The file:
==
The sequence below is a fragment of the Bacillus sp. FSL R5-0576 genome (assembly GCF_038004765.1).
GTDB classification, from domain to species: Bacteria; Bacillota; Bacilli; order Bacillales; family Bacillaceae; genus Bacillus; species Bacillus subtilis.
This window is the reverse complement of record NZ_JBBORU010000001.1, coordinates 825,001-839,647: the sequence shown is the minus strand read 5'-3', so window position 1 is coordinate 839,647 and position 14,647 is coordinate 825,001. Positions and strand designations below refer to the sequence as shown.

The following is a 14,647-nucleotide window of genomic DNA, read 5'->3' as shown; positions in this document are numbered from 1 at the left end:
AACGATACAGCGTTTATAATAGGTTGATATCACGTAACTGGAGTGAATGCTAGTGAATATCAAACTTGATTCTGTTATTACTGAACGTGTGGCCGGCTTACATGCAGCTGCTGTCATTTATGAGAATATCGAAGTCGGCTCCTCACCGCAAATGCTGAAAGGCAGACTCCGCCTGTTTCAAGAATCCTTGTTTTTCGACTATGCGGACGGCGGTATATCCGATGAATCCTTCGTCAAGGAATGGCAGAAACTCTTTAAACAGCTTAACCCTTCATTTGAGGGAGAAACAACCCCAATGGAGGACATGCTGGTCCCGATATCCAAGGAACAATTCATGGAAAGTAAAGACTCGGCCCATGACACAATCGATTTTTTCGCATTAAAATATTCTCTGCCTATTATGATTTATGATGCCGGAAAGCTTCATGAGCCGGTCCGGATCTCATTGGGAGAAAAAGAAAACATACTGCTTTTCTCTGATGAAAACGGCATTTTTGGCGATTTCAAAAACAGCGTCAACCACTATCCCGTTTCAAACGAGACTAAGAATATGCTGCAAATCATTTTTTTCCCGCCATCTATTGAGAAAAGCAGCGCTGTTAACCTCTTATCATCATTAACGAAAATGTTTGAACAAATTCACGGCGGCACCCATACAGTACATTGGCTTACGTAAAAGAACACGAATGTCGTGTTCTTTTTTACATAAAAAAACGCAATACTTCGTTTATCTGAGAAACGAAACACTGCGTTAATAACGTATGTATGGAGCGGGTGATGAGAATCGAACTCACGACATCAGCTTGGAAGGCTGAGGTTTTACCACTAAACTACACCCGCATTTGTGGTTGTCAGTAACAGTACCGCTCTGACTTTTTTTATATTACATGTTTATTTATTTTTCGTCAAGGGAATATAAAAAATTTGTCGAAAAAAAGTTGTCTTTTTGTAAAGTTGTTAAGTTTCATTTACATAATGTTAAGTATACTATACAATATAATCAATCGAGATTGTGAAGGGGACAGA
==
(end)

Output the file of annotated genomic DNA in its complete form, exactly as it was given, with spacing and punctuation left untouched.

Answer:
The sequence below is a fragment of the Bacillus sp. FSL R5-0576 genome (assembly GCF_038004765.1).
GTDB classification, from domain to species: Bacteria; Bacillota; Bacilli; order Bacillales; family Bacillaceae; genus Bacillus; species Bacillus subtilis.
This window is the reverse complement of record NZ_JBBORU010000001.1, coordinates 825,001-839,647: the sequence shown is the minus strand read 5'-3', so window position 1 is coordinate 839,647 and position 14,647 is coordinate 825,001. Positions and strand designations below refer to the sequence as shown.

The following is a 14,647-nucleotide window of genomic DNA, read 5'->3' as shown; positions in this document are numbered from 1 at the left end:
AACGATACAGCGTTTATAATAGGTTGATATCACGTAACTGGAGTGAATGCTAGTGAATATCAAACTTGATTCTGTTATTACTGAACGTGTGGCCGGCTTACATGCAGCTGCTGTCATTTATGAGAATATCGAAGTCGGCTCCTCACCGCAAATGCTGAAAGGCAGACTCCGCCTGTTTCAAGAATCCTTGTTTTTCGACTATGCGGACGGCGGTATATCCGATGAATCCTTCGTCAAGGAATGGCAGAAACTCTTTAAACAGCTTAACCCTTCATTTGAGGGAGAAACAACCCCAATGGAGGACATGCTGGTCCCGATATCCAAGGAACAATTCATGGAAAGTAAAGACTCGGCCCATGACACAATCGATTTTTTCGCATTAAAATATTCTCTGCCTATTATGATTTATGATGCCGGAAAGCTTCATGAGCCGGTCCGGATCTCATTGGGAGAAAAAGAAAACATACTGCTTTTCTCTGATGAAAACGGCATTTTTGGCGATTTCAAAAACAGCGTCAACCACTATCCCGTTTCAAACGAGACTAAGAATATGCTGCAAATCATTTTTTTCCCGCCATCTATTGAGAAAAGCAGCGCTGTTAACCTCTTATCATCATTAACGAAAATGTTTGAACAAATTCACGGCGGCACCCATACAGTACATTGGCTTACGTAAAAGAACACGAATGTCGTGTTCTTTTTTACATAAAAAAACGCAATACTTCGTTTATCTGAGAAACGAAACACTGCGTTAATAACGTATGTATGGAGCGGGTGATGAGAATCGAACTCACGACATCAGCTTGGAAGGCTGAGGTTTTACCACTAAACTACACCCGCATTTGTGGTTGTCAGTAACAGTACCGCTCTGACTTTTTTTATATTACATGTTTATTTATTTTTCGTCAAGGGAATATAAAAAATTTGTCGAAAAAAAGTTGTCTTTTTGTAAAGTTGTTAAGTTTCATTTACATAATGTTAAGTATACTATACAATATAATCAATCGAGATTGTGAAGGGGACAGA